Despite this, our music has never really been in protest of the conditions it was born in. Or maybe it has, unintentionally, as to open oneself up and make vulnerable art with a group of loving friends despite societal unwinding—more specifically, the ongoing economic exploitation and discrimination within a capitalist experiment in its final days—is a profound and radical act. Even in my lowest days, this silly pursuit of meaning in a world devoid of it gives me more substance than running from it all ever did. And while living paycheck to paycheck is uncomfortable (I haven’t had a full tank of gas in months), the few days a week I get to make music with my friends remind me that this is, in fact, a mysterious and beautiful world. If the music I make can remind just one other person of this same conceit, then that music is worth more than gold.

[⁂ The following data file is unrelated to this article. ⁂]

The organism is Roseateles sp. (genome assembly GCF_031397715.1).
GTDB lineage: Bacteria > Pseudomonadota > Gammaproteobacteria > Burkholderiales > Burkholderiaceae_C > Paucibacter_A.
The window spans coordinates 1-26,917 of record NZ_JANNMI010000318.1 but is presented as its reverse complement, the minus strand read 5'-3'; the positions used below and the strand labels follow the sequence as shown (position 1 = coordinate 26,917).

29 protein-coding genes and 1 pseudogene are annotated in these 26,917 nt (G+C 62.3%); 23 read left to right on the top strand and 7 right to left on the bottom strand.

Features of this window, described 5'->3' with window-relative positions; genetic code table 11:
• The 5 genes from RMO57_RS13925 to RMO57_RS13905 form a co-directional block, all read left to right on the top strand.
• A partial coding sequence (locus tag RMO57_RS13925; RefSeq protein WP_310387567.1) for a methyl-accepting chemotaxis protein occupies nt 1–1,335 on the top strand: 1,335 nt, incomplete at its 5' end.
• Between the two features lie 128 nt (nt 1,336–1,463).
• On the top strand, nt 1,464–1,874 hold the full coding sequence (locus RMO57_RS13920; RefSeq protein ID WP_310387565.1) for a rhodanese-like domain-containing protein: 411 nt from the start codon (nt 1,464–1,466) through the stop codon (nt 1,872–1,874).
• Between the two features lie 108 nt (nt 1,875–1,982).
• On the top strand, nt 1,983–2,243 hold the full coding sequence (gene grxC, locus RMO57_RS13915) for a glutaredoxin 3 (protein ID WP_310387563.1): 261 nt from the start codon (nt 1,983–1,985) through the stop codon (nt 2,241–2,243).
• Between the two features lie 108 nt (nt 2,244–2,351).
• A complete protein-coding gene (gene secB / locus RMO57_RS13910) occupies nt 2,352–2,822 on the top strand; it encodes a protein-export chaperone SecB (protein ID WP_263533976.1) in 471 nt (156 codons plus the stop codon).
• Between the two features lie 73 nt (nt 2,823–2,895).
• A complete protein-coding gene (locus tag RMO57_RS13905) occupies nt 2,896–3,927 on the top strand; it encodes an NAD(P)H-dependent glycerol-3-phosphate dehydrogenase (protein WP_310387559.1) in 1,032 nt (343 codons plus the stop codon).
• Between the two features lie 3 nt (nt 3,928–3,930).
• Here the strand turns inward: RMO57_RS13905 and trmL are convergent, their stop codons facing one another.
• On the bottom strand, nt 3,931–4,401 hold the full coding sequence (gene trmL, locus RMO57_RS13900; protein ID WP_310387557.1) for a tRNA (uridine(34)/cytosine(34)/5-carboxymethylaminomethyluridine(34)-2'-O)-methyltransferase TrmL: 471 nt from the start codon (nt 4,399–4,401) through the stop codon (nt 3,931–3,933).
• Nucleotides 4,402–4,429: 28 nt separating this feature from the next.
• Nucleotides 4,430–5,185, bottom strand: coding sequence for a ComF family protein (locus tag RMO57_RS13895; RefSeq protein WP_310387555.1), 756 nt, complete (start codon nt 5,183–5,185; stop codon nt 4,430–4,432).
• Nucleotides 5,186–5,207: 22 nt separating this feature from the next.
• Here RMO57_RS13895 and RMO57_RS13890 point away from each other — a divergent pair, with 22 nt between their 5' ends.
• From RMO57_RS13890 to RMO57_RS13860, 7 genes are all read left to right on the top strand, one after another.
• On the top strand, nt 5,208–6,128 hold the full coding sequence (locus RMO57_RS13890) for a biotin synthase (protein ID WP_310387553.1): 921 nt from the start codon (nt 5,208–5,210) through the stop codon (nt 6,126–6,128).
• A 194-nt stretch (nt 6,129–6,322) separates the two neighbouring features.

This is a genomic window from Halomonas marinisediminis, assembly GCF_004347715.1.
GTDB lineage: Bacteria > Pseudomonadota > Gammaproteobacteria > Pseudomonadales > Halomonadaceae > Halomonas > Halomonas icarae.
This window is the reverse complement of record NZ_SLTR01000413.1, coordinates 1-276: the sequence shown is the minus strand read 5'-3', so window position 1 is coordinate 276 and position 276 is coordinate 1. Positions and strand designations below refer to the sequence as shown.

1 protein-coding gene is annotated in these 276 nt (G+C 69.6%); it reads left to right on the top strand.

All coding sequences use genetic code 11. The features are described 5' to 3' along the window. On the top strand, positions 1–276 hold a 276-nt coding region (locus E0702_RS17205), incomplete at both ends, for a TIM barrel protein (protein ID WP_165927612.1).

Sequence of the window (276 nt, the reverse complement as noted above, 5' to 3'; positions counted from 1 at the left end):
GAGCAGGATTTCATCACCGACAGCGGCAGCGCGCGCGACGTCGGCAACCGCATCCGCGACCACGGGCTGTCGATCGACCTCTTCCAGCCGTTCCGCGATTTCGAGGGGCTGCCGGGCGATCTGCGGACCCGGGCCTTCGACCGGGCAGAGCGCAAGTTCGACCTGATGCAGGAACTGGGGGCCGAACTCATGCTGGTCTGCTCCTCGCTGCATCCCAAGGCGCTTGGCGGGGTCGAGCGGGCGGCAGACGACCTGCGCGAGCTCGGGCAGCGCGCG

Y. Malik Jalal. “Memorial Day Weekend” (2022) Mild Steel, Archival Inkjet Prints, Plexiglass. 37 1⁄2” X 24.” Courtesy Murmurs Gallery.

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Considerations, On Songwriting At The End Of Days, Jack Nugent, The Critical Mass Issue